Moon and Half Dome, Yosemite Valley, California The Tetons and the Snake River, Grand Teton National Park, Wyoming Yosemite Valley, Winter Mt. Williamson, Sierra Nevada, from Manzanar, California Dogwood Blossoms, Yosemite National Park Redwoods, Bull Creek Flat, Northern California
Devoted to the artistic potential of the natural environment as well as to its preservation, Ansel Adams became one of the best-known photographers in the world. He was also, in the 1970s, considering and actively addressing the issue of what his legacy would be.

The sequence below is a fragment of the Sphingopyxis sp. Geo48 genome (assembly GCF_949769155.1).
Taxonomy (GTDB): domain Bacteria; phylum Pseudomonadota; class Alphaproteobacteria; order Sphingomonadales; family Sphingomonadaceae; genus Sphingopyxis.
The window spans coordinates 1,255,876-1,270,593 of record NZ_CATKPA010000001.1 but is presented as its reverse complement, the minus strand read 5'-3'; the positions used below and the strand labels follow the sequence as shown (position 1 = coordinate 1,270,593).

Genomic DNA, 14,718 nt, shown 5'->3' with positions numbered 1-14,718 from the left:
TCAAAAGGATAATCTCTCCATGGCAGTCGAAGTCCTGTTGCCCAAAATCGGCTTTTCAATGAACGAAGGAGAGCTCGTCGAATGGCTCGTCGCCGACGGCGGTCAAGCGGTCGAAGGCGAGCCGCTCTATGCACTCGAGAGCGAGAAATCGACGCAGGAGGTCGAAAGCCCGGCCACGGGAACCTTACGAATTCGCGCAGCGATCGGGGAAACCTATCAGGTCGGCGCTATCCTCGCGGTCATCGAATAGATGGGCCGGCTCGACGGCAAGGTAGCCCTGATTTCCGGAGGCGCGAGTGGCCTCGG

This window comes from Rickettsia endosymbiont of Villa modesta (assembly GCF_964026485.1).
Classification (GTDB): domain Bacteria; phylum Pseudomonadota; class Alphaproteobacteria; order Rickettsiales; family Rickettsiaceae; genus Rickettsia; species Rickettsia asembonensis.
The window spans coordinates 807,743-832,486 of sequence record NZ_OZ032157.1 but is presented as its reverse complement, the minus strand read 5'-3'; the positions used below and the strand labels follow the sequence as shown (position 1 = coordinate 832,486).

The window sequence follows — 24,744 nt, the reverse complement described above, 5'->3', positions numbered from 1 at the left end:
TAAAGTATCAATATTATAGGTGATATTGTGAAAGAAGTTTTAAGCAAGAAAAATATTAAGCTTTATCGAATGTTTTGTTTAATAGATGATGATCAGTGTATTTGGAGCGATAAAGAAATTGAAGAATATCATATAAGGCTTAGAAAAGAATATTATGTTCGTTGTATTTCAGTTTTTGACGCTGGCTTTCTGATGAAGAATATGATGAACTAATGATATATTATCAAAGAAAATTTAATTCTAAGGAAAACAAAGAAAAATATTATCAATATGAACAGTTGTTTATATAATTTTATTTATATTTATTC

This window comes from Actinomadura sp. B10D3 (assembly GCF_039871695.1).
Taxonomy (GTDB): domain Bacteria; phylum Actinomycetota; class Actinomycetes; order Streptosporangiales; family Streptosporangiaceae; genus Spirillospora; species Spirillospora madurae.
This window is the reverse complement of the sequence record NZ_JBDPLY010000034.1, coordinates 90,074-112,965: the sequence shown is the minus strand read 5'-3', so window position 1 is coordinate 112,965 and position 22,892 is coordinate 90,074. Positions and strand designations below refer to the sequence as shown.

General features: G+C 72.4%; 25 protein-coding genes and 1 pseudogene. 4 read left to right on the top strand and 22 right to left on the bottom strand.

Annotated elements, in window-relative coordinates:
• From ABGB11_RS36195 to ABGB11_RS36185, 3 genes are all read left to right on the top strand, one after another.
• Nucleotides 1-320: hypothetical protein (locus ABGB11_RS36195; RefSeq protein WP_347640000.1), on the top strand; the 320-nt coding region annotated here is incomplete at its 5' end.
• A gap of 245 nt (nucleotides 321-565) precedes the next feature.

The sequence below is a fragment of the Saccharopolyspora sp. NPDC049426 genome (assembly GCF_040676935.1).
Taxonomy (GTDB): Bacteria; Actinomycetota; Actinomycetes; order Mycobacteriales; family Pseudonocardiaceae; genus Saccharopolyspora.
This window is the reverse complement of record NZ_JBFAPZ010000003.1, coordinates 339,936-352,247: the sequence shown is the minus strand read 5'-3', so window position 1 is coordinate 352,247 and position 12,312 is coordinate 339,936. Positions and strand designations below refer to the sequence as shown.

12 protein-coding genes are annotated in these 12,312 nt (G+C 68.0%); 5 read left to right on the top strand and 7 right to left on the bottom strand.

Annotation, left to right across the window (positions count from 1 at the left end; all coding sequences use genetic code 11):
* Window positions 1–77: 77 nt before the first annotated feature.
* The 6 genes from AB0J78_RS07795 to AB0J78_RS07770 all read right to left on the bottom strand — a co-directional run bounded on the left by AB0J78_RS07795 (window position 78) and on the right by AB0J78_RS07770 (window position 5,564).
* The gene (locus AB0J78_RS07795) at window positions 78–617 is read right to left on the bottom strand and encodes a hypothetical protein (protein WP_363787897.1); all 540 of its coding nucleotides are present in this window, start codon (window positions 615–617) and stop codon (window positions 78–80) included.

In the last five years of his life, Adams spent part of his mornings printing in the darkroom and part of his afternoons writing his autobiography. Many of the photographs he was producing at this time were for the Museum Set Edition of Fine Prints, a select group of photographs chosen from thousands of negatives to represent the best work from his six-decade career.

This exhibition from the Department of Photographs collection draws from a recent acquisition of a Museum Set Edition of Fine Prints donated by Carol Vernon and Robert Turbin. These prints are placed beside others made earlier in Adams's career, providing an opportunity to see how his printing style changed over the decades, while also offering an understanding of how the artist reflected back on his work in order to shape its future reception.

Ansel Adams talks about his approach, Yosemite, and more in these short videos.


The Tree in Photographs